NASDAQ CMO On Social Media, Silos And Ideas
Perhaps it isn't surprising that NASDAQ, the technology-stock exchange, loves digital social media. What might surprise you is that NASDAQ uses social media and crowdsourcing to launch its own products. The exchange did so to market a subscription-based, real-time data product to people used to getting 15 minutes-old data for free.
John Jacobs, CMO and EVP of the Global Index Group at NASDAQ, said the company went social to get people to offer up ideas on how to make real-time sexy. To launch the product, developed with StockTwits, NASDAQ found a core group of subscribers and queried them about how they defined themselves.
"They loved the term 'data junkies,'" he said, adding that his group mined them for ideas, tag lines and themes. "One guy came up with 'Chicks Dig Data Junkies' and another said he should be asked to come and open the market. So we did that. We chose the group who offered the best ideas and brought them in to open the market."
Speaking at the CMO Leadership Forum in New York on Thursday, Jacobs detailed the campaign and how it illustrates the power of crowdsourcing through social media. "This was so customer driven that it was a job just to keep up with them; they turn into our sales force because they find each other and promote it in ways we could never do on our own."
He said this is the best of times for marketers because "today our customers, stakeholders, employers, and board members are telling us what they think all the time. It's at our peril that we ignore it. We should be saying thank you."
Social media, he argues, has made integrated marketing an avenue for marketers to get closer to sales and product people than in the past, "because what a customer tells a salesperson trickles back to marketing, sales, product development. If we build the right tools, techniques and channels, we can capture the information better than ever before. The conversation used to be one-way. But today we are being told 'this is what I need, what I want, what you should give to me.'"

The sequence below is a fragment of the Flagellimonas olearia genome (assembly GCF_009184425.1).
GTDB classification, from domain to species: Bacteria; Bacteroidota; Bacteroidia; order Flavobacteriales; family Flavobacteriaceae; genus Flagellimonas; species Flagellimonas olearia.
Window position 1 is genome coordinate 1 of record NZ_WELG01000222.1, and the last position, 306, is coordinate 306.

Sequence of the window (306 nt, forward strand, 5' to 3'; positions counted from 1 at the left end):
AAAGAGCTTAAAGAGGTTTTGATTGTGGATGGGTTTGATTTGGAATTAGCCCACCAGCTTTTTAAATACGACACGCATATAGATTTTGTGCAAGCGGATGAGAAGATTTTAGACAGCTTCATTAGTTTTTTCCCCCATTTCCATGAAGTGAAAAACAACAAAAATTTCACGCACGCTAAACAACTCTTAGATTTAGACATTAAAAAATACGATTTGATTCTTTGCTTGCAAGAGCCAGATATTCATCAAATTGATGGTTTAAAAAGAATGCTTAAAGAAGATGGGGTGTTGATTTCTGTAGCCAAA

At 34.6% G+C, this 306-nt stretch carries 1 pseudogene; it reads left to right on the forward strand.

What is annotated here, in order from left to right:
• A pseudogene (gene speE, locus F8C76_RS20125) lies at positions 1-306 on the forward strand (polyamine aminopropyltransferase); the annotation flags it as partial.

Jacobs benchmarks several brand efforts that, for him, work in both traditional and social and crowdsourcing levels. Like a lot of people, he likes the Old Spice guy, not just because of the ad creative but also because of how the company extended the program into social media by having him tweet and engage consumers online. "They keep taking it to new levels. They have made him an expert on all things 'women.'"
He also said that Domino's integrated efforts to crowdsource creative by getting customers to take pictures of their pizzas and send them in for an opportunity to appear in ads. "To do that, [consumers] have to buy the product. The advantage of community is people will respond. There are two ways to handle it: some just take it in and maybe respond to individual notes. Others say 'let's step up and join the conversation.'"
But, he said, marketers have to be continuously engaged across every channel all the time. "There must be a continuous conversation. You have to constantly be engaged in it -- it's like apps. If they aren't using you, they throw you away and replace you with something else."